In the very first Medium article that I wrote regarding the American Descendants of Slavery (ADOS) movement, I mentioned the fact that the Nation of Islam is led by Louis Farrakhan, who is the son of Caribbean immigrants. I wanted to make the point that an organization which is led by a Caribbean-American has implemented more programs to benefit Black Americans than the many of the supporters of this ADOS movement have done, yet these same people insist on presenting this Black American versus Caribbean immigrant narrative in an attempt to create more divisions among African people.
In a previous article I exposed the fact that some supporters of ADOS never speak about the fact that Caribbean people do support the struggles of Black Americans. By doing so these people create a very misleading narrative regarding the relationship between Black Americans and Caribbean people. I figured it was only a matter of time before the ADOS movement and the Nation of Islam would have public differences because many ADOS supporters would take issue with Farrakhan’s Caribbean lineage, and this has been the case.
I also figured that it was only a matter of time before these disagreements became public because of the past comments that Yvette Carnell made about Farrakhan.
The root of this current disagreement that ADOS seems to be having with the Nation of Islam is because the Final Call newspaper has published a couple of articles which have been taken to be an attack against ADOS. The first of which was an article regarding Mark Thompson and the most recent article is one regarding concerns about the division that ADOS is creating within the reparations movement. Yvette Carnell, Antonio Moore and others have accused the Final Call of writing a “hit piece” when the reality is that most ADOS supporters have refused to speak with the Final Call to present their side of the story. I can attest to the fact that Moore prefers to block people that he disagrees with rather than engage with them, so how can the Final Call be blamed for ADOS’ unwillingness to engage with others?
In my view the biggest difference between the ADOS movement and the Nation of Islam comes down to the tangible results. ADOS have been promoting the “tangibles2020” hashtag, but how many in the ADOS movement have actually built something tangible for Black Americans? This seems to be one of the issues between the Nation of Islam and the ADOS movement. The Nation of Islam has done tangible work, but many in the ADOS movement have not. This was Yvette Carnell’s response to the latest Final Call piece on ADOS.
Yvette Carnell laughs at this because she has no actual experience organizing among the diaspora, so the concept of diaspora unity is alien to her. The Nation of Islam, on the other hand, has membership throughout the diaspora. Regardless of whatever disagreements one may have with the Nation of Islam, one thing that no one can deny is that the Nation of Islam builds tangible institutions, such as the Black Agenda Building which was constructed in Trinidad.
The problem with the ADOS movement is that it is a movement promoted by people that have no real experience with Pan-African organizing and no real understanding of how interconnected the diaspora is, but they insist on commenting on that which they do not know about and as a result they assist with spreading misinformation. The other problem is, as I noted before, the ADOS movement has not produced any real tangible institutions, but insists on criticizing the organizations that have.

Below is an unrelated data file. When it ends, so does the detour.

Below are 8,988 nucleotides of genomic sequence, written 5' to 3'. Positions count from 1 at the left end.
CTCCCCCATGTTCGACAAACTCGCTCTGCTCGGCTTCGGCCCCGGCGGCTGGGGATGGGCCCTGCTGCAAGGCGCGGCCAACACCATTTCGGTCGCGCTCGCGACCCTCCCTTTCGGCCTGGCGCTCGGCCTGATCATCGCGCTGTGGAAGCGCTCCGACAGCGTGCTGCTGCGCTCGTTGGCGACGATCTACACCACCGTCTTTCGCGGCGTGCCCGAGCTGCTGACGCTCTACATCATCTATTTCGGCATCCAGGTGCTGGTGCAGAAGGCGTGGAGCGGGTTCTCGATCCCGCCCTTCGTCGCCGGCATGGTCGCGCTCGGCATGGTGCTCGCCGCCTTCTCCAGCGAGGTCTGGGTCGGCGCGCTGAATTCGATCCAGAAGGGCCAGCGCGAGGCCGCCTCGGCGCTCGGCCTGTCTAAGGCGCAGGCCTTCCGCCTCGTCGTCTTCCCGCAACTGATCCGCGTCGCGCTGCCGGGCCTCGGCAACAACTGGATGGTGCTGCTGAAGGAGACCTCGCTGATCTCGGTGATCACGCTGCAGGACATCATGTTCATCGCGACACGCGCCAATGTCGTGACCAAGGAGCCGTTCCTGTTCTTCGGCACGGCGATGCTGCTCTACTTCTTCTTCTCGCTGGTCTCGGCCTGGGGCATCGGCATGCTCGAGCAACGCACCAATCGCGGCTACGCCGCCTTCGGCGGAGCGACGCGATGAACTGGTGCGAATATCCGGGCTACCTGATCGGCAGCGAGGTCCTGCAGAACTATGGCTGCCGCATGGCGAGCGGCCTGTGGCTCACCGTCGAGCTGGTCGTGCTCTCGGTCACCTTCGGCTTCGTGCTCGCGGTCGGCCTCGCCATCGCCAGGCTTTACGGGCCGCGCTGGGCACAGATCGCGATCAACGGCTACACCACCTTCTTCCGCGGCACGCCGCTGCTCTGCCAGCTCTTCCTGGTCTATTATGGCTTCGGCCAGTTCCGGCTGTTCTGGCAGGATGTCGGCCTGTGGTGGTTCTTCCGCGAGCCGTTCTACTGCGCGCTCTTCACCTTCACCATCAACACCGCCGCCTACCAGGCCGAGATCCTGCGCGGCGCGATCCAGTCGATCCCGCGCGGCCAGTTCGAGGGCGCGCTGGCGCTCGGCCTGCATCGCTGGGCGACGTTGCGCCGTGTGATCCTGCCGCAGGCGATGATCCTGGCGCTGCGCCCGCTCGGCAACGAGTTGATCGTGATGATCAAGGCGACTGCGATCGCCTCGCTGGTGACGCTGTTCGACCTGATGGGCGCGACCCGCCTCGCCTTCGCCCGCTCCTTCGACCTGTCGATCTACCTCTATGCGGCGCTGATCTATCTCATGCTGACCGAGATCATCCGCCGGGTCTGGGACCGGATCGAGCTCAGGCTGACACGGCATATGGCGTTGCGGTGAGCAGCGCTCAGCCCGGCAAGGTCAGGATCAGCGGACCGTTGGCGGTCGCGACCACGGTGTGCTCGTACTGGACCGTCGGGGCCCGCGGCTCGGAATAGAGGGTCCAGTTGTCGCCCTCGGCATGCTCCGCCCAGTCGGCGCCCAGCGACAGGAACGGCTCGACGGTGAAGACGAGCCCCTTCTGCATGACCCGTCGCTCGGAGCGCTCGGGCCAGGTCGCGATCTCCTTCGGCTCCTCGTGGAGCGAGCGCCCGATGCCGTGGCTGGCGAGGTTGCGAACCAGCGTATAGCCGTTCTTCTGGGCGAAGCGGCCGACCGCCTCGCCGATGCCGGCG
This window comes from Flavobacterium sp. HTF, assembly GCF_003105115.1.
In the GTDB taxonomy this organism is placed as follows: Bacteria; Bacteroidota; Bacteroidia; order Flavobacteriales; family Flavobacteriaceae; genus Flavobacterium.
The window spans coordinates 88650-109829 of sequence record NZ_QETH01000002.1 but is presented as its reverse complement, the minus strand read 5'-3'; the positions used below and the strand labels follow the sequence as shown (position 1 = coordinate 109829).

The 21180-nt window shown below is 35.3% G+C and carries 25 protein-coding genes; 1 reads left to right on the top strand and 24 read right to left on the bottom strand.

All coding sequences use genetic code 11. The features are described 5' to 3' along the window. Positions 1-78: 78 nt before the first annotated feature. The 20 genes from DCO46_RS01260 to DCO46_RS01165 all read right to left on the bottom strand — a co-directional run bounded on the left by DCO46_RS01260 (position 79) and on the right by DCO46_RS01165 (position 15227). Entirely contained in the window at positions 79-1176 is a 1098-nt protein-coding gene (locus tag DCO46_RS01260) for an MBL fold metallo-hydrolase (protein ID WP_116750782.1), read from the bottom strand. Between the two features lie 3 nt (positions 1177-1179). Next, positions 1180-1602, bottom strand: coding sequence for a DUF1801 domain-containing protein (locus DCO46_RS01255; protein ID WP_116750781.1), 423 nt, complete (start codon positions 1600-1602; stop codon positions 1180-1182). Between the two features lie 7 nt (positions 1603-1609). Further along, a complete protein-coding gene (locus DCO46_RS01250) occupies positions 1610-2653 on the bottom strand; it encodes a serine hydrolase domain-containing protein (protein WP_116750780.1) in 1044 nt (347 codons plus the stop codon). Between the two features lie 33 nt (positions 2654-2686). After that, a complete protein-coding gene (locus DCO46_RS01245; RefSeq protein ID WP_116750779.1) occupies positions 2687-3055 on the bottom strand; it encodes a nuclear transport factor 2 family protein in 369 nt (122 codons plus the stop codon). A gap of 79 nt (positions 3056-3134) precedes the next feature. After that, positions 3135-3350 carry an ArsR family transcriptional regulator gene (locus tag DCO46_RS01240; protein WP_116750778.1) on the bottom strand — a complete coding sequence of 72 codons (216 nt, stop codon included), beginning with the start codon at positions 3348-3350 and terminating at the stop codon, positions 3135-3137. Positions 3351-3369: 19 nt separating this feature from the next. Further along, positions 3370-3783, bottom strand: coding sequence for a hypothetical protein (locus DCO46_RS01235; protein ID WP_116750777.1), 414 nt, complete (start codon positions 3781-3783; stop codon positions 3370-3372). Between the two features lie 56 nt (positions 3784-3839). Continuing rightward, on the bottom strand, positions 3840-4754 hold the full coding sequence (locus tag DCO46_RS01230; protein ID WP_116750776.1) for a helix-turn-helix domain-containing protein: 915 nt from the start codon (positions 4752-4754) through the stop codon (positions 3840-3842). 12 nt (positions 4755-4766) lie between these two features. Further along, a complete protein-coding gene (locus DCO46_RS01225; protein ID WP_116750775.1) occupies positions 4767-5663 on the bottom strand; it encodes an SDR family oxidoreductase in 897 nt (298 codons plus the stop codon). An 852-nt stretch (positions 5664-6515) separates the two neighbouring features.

Those who support ADOS have accused the Final Call of attacking ADOS and writing “hit pieces”, but no one is addressing the substance of the article. Yvette Carnell herself has stated that she didn’t even read through the entire article. Some of the responses to the Nation of Islam’s articles have been to highlight the fact that Farrakhan has Caribbean ancestry. The ADOS supporters have even done the same thing to me. Rather than address the substance of the articles that I’ve written, some ADOS supporters prefer to highlight the fact that I am not an American as if that alone dismisses the points that I have made. So ADOS is not engaging in a discussion over facts and substance. Rather, the entire debate is framed around who is ADOS and who is not; its tribalism being promoted by people who seem to think that Black Americans are a separate tribe from the rest of the diaspora.
Former NFL player Burgess Owens is an American, not an immigrant. He opposes reparations, so this has never been an issue about Black Americans versus the rest of the diaspora because there are Caribbean people who support the Black American struggle and there are Black Americans who are willing to sellout their own people. It has always been an issue between those who are serious about advancing Black people and those who are not, but the ADOS movement insists on trying to draw the line between whose ancestors were enslaved in America and those whose ancestors were not. And this issue is bigger than just ADOS. We see the same divisiveness among the Caribbean islands and even among African nations. We continue to divide ourselves up based on nationality identities that were imposed on us by slavery and colonialism.
The difference between the Nation of Islam and ADOS is that the Nation of Islam has a long history of working to unite African people throughout the diaspora and has built several institutions for our people both in the United States and in other parts of the world. ADOS so far has offered nothing but more division and lots of talk.
Dwayne is the author of several books on the history and experiences of African people, both on the continent and in the diaspora. His books are available through Amazon. You can also follow Dwayne on Facebook and Twitter.